Best practice landscape for modern and secure application development

Modern Application Development (MAD) is an approach to developing software applications using cloud-native technologies. The main idea is to leverage newer, emerging tools like K8s to build adaptive applications that are easy to scale, easy to monitor, and easy to manage.


But what about security? Should we try to secure MAD applications only using the OWASP top 10 list as a guide, or should we explore additional options? And if we adopt a comprehensive security solution, how can we be sure that developers will stick with it for the long term?


In an ideal world, security and compliance solutions would be included at every stage of the application development lifecycle. This means that every software component is secured by default and implemented using industry best practices.


MAD applications (especially microservices) help us to create a clear division of tasks and individually secure and protectable components. However, this also increases the likelihood of misconfigurations. It’s up to developers and security professionals to get on the right track, improve their basic security skills, and continually monitor for new vulnerabilities.


As MAD applications increase in complexity, let’s examine the current landscape of best practices for secure development. Let’s start with the OWASP Top 10.


Today, the most well-known list of top security threats is the OWASP Top 10. OWASP is a non-profit organization dedicated to promoting safe software practices. Over the years they have published a list of top 10 web application security risks based on information from the open community. This was last updated in 2011.


The OWASP Top 10 are based on proven security threats, are well documented and easy to reproduce. MAD applications can be particularly vulnerable to these vulnerabilities because the use of microservices and container orchestration systems add complexity to the system architecture. This means there are far more opportunities for misconfiguration and authentication errors.


There is another reason why the OWASP Top 10 is important. Mitigation controls can be automated, scripted, and integrated with web application firewalls, security automation tools, and CI/CD pipelines. Integrating OWASP security controls into the code pipeline makes it easier to identify and avoid many common security issues. There are many traditional tools to help, including Configuration Drift Detectors, IaC checks, Dependency Scanners, Policy Checkers, and Integrity Checkers.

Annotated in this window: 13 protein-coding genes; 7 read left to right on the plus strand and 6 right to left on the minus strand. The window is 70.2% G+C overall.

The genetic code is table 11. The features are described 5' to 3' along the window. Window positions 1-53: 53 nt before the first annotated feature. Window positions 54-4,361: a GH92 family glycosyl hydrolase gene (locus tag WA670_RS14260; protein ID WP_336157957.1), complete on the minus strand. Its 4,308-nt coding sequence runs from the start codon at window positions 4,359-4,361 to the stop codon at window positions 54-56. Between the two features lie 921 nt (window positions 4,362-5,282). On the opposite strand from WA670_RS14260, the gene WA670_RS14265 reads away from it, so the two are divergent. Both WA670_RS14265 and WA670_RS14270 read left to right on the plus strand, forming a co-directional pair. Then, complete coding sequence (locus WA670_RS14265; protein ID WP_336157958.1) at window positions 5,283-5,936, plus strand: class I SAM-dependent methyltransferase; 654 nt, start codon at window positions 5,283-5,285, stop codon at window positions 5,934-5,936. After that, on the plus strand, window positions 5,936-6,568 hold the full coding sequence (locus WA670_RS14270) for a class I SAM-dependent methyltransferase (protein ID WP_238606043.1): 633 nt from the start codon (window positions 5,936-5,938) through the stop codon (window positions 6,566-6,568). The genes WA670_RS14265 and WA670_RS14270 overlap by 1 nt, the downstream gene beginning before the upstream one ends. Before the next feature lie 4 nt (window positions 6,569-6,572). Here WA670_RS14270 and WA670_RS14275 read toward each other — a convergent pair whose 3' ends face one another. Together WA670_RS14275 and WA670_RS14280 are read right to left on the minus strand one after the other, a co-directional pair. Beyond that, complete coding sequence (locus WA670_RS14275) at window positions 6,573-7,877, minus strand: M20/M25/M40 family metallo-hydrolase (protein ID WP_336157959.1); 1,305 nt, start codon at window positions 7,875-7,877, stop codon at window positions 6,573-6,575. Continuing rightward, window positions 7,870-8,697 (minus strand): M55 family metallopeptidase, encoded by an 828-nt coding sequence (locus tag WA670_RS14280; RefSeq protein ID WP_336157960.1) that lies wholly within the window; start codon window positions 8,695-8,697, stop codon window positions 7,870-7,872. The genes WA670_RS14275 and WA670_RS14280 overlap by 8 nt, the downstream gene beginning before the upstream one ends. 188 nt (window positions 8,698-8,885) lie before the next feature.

The practice of secure application development is not solely dominated by OWASP. In fact, there are competing guides and standards that encourage the use of best practices for modern secure application development. The real question is: why aren’t they used as much?


To answer this question, let’s take a look at two such models: BSIMM and SAMM.


BSIMM (Building Security In Maturity Model) is a security framework that gives organizations practical insights into their security posture compared to other organizations. BSIMM doesn’t really tell you what to do. Instead, you learn what other organizations are doing. You should use BSIMM if you want to integrate an established security model into your own business domain.


BSIMM collects information from around 128 companies across multiple business categories. The core of the BSIMM framework consists of 122 tasks divided into 12 practices organized into four domains:

  • Governance (includes strategies & metrics, compliance & rules and training),
  • Intelligence (includes Attack Models, Security Features & Design, and Standards & Requirements),
  • SSDL touchpoints (includes architecture analysis, code review and security testing),
  • Deployment (includes penetration testing, software environment and configuration management & vulnerability management).